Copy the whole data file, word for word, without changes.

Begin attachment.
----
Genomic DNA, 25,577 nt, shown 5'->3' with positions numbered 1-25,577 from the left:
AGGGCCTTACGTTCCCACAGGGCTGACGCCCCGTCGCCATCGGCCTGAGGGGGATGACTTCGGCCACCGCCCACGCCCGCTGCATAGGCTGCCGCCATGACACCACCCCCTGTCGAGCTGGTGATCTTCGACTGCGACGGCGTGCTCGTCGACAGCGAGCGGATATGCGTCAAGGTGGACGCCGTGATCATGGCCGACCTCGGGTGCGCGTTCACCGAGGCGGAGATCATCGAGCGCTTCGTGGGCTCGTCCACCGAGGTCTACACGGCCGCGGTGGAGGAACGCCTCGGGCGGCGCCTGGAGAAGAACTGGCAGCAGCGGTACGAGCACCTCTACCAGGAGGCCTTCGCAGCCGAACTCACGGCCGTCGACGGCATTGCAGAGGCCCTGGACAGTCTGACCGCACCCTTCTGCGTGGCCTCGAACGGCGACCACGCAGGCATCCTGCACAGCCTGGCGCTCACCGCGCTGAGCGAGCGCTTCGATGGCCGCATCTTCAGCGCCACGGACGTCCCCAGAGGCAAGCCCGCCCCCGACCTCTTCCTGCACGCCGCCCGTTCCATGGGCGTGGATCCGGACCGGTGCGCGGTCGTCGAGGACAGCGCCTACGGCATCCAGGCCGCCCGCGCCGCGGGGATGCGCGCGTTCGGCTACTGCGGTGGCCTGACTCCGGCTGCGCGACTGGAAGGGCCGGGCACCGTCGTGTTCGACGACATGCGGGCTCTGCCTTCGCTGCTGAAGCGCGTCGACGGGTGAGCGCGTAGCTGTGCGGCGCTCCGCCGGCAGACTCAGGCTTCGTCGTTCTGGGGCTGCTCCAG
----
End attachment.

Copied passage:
Genomic DNA, 25,577 nt, shown 5'->3' with positions numbered 1-25,577 from the left:
AGGGCCTTACGTTCCCACAGGGCTGACGCCCCGTCGCCATCGGCCTGAGGGGGATGACTTCGGCCACCGCCCACGCCCGCTGCATAGGCTGCCGCCATGACACCACCCCCTGTCGAGCTGGTGATCTTCGACTGCGACGGCGTGCTCGTCGACAGCGAGCGGATATGCGTCAAGGTGGACGCCGTGATCATGGCCGACCTCGGGTGCGCGTTCACCGAGGCGGAGATCATCGAGCGCTTCGTGGGCTCGTCCACCGAGGTCTACACGGCCGCGGTGGAGGAACGCCTCGGGCGGCGCCTGGAGAAGAACTGGCAGCAGCGGTACGAGCACCTCTACCAGGAGGCCTTCGCAGCCGAACTCACGGCCGTCGACGGCATTGCAGAGGCCCTGGACAGTCTGACCGCACCCTTCTGCGTGGCCTCGAACGGCGACCACGCAGGCATCCTGCACAGCCTGGCGCTCACCGCGCTGAGCGAGCGCTTCGATGGCCGCATCTTCAGCGCCACGGACGTCCCCAGAGGCAAGCCCGCCCCCGACCTCTTCCTGCACGCCGCCCGTTCCATGGGCGTGGATCCGGACCGGTGCGCGGTCGTCGAGGACAGCGCCTACGGCATCCAGGCCGCCCGCGCCGCGGGGATGCGCGCGTTCGGCTACTGCGGTGGCCTGACTCCGGCTGCGCGACTGGAAGGGCCGGGCACCGTCGTGTTCGACGACATGCGGGCTCTGCCTTCGCTGCTGAAGCGCGTCGACGGGTGAGCGCGTAGCTGTGCGGCGCTCCGCCGGCAGACTCAGGCTTCGTCGTTCTGGGGCTGCTCCAG